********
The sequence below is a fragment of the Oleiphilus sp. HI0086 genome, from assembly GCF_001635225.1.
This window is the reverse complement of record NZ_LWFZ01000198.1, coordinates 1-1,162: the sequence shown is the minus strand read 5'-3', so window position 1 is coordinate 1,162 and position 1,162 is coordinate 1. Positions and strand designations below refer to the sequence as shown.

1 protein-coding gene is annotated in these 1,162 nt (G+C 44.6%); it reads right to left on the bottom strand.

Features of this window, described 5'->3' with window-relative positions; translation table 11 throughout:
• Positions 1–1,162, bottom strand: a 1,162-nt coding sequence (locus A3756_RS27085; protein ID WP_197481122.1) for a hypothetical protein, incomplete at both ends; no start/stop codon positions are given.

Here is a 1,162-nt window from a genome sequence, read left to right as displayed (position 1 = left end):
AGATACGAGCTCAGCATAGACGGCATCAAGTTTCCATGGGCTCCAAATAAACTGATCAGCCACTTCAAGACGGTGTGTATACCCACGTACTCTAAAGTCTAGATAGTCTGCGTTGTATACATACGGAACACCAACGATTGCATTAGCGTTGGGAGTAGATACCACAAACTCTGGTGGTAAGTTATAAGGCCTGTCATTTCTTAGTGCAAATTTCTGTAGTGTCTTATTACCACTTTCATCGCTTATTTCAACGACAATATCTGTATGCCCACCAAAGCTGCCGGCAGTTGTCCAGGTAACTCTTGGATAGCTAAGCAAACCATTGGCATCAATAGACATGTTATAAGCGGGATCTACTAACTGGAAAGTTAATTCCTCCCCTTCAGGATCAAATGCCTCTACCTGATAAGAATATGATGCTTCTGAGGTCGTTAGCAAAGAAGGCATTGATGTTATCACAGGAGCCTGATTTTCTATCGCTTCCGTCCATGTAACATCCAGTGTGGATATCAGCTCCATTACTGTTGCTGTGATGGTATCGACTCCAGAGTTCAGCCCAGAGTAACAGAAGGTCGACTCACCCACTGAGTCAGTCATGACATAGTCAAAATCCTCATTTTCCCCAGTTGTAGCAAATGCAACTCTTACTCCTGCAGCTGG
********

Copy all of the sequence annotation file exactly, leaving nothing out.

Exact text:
The sequence below is a fragment of the Oleiphilus sp. HI0086 genome, from assembly GCF_001635225.1.
This window is the reverse complement of record NZ_LWFZ01000198.1, coordinates 1-1,162: the sequence shown is the minus strand read 5'-3', so window position 1 is coordinate 1,162 and position 1,162 is coordinate 1. Positions and strand designations below refer to the sequence as shown.

1 protein-coding gene is annotated in these 1,162 nt (G+C 44.6%); it reads right to left on the bottom strand.

Features of this window, described 5'->3' with window-relative positions; translation table 11 throughout:
• Positions 1–1,162, bottom strand: a 1,162-nt coding sequence (locus A3756_RS27085; protein ID WP_197481122.1) for a hypothetical protein, incomplete at both ends; no start/stop codon positions are given.

Here is a 1,162-nt window from a genome sequence, read left to right as displayed (position 1 = left end):
AGATACGAGCTCAGCATAGACGGCATCAAGTTTCCATGGGCTCCAAATAAACTGATCAGCCACTTCAAGACGGTGTGTATACCCACGTACTCTAAAGTCTAGATAGTCTGCGTTGTATACATACGGAACACCAACGATTGCATTAGCGTTGGGAGTAGATACCACAAACTCTGGTGGTAAGTTATAAGGCCTGTCATTTCTTAGTGCAAATTTCTGTAGTGTCTTATTACCACTTTCATCGCTTATTTCAACGACAATATCTGTATGCCCACCAAAGCTGCCGGCAGTTGTCCAGGTAACTCTTGGATAGCTAAGCAAACCATTGGCATCAATAGACATGTTATAAGCGGGATCTACTAACTGGAAAGTTAATTCCTCCCCTTCAGGATCAAATGCCTCTACCTGATAAGAATATGATGCTTCTGAGGTCGTTAGCAAAGAAGGCATTGATGTTATCACAGGAGCCTGATTTTCTATCGCTTCCGTCCATGTAACATCCAGTGTGGATATCAGCTCCATTACTGTTGCTGTGATGGTATCGACTCCAGAGTTCAGCCCAGAGTAACAGAAGGTCGACTCACCCACTGAGTCAGTCATGACATAGTCAAAATCCTCATTTTCCCCAGTTGTAGCAAATGCAACTCTTACTCCTGCAGCTGG